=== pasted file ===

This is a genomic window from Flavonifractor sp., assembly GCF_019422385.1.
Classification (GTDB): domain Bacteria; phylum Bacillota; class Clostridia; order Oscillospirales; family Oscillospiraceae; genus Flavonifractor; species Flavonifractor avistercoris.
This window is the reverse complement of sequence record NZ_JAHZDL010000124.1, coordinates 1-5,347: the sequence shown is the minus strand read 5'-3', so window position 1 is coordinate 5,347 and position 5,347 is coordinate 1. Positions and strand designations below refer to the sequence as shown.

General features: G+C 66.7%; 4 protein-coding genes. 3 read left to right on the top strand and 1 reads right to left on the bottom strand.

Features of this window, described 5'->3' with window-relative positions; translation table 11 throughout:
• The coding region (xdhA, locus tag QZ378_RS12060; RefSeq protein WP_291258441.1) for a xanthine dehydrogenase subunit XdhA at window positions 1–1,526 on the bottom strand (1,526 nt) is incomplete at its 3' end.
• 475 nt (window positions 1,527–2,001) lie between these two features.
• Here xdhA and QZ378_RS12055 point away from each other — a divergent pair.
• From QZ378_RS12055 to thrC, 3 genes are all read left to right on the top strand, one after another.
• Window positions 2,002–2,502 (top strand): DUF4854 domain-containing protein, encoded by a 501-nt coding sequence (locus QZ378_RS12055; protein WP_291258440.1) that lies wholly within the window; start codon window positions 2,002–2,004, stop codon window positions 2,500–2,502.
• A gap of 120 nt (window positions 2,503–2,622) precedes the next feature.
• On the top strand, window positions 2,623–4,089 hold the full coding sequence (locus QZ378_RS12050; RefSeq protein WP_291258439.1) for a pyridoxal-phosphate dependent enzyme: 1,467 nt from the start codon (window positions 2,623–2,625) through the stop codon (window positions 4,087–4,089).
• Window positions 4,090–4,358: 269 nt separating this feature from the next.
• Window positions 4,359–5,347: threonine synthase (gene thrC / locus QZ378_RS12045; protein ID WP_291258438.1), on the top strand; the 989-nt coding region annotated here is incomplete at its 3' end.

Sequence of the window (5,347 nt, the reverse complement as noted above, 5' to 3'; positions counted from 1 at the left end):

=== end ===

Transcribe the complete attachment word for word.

This is a genomic window from Flavonifractor sp., assembly GCF_019422385.1.
Classification (GTDB): domain Bacteria; phylum Bacillota; class Clostridia; order Oscillospirales; family Oscillospiraceae; genus Flavonifractor; species Flavonifractor avistercoris.
This window is the reverse complement of sequence record NZ_JAHZDL010000124.1, coordinates 1-5,347: the sequence shown is the minus strand read 5'-3', so window position 1 is coordinate 5,347 and position 5,347 is coordinate 1. Positions and strand designations below refer to the sequence as shown.

General features: G+C 66.7%; 4 protein-coding genes. 3 read left to right on the top strand and 1 reads right to left on the bottom strand.

Features of this window, described 5'->3' with window-relative positions; translation table 11 throughout:
• The coding region (xdhA, locus tag QZ378_RS12060; RefSeq protein WP_291258441.1) for a xanthine dehydrogenase subunit XdhA at window positions 1–1,526 on the bottom strand (1,526 nt) is incomplete at its 3' end.
• 475 nt (window positions 1,527–2,001) lie between these two features.
• Here xdhA and QZ378_RS12055 point away from each other — a divergent pair.
• From QZ378_RS12055 to thrC, 3 genes are all read left to right on the top strand, one after another.
• Window positions 2,002–2,502 (top strand): DUF4854 domain-containing protein, encoded by a 501-nt coding sequence (locus QZ378_RS12055; protein WP_291258440.1) that lies wholly within the window; start codon window positions 2,002–2,004, stop codon window positions 2,500–2,502.
• A gap of 120 nt (window positions 2,503–2,622) precedes the next feature.
• On the top strand, window positions 2,623–4,089 hold the full coding sequence (locus QZ378_RS12050; RefSeq protein WP_291258439.1) for a pyridoxal-phosphate dependent enzyme: 1,467 nt from the start codon (window positions 2,623–2,625) through the stop codon (window positions 4,087–4,089).
• Window positions 4,090–4,358: 269 nt separating this feature from the next.
• Window positions 4,359–5,347: threonine synthase (gene thrC / locus QZ378_RS12045; protein ID WP_291258438.1), on the top strand; the 989-nt coding region annotated here is incomplete at its 3' end.

Sequence of the window (5,347 nt, the reverse complement as noted above, 5' to 3'; positions counted from 1 at the left end):